Shabbat Shalom with a Heart Healthy Dose of Torah – Simchat Torah

Endings and beginnings –
Tonight (Friday night), we will observe the annual ritual of completing the reading cycle from the past year and beginning it for the next. There is no downtime in studying Torah, and in truth, by reading both pieces tonight, the cycle never really ends; it simply renews.

We are one year older than we were the last time we participated in this ritual. We have seen events unfold that we would never have predicted. The political conversation is as toxic as it could be short of partisan sponsored violence – and we have elements of that brewing. We discard relationships as if they were used tissues over contrasting propagandas that we accept, but never fully understand. Of course, that is the nature and power of propaganda. We fight wars and our ourselves and our families at risk to give other people power.

We are enduring COVID, which has completely disrupted our lives. Nothing is as it was before March. Many parts of what was normal will never be “normal” again. We turned science into politics, and even those infected and suffering lingering deficiencies continue to insist that it is a plot to manipulate people. We debate numbers as if the names behind them do not matter. We make life and death decisions for people because we fail to see past the politics of safety.

What has not changed? Torah has not changed. Yes, every year, we bring news eyes and an extra year of understanding into our study. Yes, last year’s understanding will yield to a new year’s epiphany. Yes, this year, we find ourselves creating commentaries on subjects and observances that may be unparalleled in our tradition. All that said, that is our Torah; that is how we keep it alive. It continues to evolve, not the words, but its present moral value.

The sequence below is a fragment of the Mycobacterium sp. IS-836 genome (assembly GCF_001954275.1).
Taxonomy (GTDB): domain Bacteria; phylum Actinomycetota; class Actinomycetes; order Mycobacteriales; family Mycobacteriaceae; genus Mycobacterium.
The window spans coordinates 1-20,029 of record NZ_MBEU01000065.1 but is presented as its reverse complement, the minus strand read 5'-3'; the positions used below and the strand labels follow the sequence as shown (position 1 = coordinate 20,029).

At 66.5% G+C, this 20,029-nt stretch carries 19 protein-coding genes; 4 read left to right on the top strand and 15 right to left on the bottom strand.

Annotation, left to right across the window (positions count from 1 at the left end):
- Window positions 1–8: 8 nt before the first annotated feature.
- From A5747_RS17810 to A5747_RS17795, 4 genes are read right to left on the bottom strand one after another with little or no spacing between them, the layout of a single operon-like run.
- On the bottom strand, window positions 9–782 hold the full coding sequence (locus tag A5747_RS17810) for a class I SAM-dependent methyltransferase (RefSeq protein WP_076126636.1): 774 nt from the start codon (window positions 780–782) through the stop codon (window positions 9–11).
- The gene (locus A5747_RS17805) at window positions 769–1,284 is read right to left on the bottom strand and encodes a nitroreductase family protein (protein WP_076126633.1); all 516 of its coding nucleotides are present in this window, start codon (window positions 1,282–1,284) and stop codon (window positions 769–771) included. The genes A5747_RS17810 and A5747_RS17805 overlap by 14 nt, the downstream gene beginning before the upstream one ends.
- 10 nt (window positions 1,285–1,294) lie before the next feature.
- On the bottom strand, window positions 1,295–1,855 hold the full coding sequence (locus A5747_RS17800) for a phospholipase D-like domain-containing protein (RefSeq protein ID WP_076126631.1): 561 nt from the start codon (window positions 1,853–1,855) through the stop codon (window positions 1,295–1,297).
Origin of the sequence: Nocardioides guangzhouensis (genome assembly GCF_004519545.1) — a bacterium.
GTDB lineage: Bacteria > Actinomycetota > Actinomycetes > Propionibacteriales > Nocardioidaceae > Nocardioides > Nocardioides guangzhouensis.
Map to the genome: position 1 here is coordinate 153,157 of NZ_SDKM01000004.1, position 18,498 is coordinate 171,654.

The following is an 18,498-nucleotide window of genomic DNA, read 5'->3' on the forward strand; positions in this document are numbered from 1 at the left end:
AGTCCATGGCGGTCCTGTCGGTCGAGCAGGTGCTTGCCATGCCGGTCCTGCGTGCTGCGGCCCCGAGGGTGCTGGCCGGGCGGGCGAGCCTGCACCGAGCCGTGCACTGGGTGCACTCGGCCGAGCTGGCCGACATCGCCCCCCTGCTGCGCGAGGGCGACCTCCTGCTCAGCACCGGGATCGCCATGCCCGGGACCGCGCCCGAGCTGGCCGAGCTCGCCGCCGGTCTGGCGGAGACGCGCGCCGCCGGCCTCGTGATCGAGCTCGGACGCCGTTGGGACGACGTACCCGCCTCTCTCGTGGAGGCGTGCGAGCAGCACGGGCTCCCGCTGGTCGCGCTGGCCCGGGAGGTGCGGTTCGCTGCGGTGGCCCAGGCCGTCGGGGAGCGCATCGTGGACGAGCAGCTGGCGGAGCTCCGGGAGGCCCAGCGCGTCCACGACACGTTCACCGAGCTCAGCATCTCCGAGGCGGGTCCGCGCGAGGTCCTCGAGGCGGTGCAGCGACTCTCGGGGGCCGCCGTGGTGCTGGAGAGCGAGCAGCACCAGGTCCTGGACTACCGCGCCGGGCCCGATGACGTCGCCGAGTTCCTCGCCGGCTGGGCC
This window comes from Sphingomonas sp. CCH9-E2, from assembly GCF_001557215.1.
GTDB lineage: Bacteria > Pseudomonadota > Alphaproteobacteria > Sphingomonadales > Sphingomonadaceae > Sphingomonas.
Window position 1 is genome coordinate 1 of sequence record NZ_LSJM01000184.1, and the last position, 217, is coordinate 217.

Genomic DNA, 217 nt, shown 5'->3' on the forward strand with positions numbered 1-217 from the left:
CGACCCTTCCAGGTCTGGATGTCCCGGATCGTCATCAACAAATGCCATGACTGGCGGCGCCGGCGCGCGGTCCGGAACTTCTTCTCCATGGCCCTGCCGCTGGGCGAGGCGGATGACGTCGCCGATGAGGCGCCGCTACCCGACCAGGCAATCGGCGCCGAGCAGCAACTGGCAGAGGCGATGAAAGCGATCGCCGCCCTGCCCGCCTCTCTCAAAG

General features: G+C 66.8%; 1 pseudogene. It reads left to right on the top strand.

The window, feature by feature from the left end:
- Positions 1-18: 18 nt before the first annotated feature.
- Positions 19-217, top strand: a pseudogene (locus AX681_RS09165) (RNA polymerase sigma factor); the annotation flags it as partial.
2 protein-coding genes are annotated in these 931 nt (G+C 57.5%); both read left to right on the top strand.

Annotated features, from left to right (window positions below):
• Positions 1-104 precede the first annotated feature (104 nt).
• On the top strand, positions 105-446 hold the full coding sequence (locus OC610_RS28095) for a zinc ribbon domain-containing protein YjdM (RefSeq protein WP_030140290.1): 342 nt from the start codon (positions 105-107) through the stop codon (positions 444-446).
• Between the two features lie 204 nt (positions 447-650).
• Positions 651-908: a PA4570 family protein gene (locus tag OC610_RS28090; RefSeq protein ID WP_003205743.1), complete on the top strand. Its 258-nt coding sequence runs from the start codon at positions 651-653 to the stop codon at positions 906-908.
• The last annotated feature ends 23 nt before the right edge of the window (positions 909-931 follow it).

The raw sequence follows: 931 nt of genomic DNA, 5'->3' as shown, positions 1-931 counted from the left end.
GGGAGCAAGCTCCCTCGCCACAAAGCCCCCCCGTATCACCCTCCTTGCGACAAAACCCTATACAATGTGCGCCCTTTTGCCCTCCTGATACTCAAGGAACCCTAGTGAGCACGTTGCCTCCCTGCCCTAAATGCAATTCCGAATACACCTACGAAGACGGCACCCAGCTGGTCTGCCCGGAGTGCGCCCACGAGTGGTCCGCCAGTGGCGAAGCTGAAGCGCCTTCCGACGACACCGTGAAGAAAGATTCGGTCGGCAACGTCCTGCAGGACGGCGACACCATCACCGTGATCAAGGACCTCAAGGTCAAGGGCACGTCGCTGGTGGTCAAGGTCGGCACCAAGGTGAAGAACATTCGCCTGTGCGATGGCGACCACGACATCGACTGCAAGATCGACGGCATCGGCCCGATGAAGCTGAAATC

As Moses finishes his career, he goes to walk with God before God eventually buries him. We immediately turn to creation and watch Adam and Eve walk with God, as God gives them life. Even as we witness the end of one hero’s life – we watch the birth of another.

We are prisoners of renewal. We just turned the annual cycle. Rosh Hashanah celebrated the birthday of the world. Every year we renew with the promise to make it a better year, whatever gets thrown at us. No differently, as we read the text, we gain new insight into the characters’ psychologies – including the role of God in the unfolding story. For thousands of years, we have read and reinterpreted these stories. Each year they speak volumes to us about how to make sense out of the real world. The miracle is that the conversations continue to evolve and are as relevant today as they were thousands of years ago.

The key is that we have to study – and study with partners. We need to learn together and grow together – and renew together. We are going to have our ups and downs. We will have moments when it looks as though no hope exists for our relationships – but then we return, and where we cannot pick up from where we left off, we start over. The faith that it takes not to quit is tenacious and rewarding. I encounter so many people who are so tired that their faith seems to have waned, and their behavioral standards default to knee-jerk reactions. I know I fall victim to this malady and sometimes struggle to figure out how to regroup. The struggle is always worthwhile, and the blessings it brings is never insignificant. As long as there is tomorrow, we have hope.

Shabbat Shalom and a joyous holiday!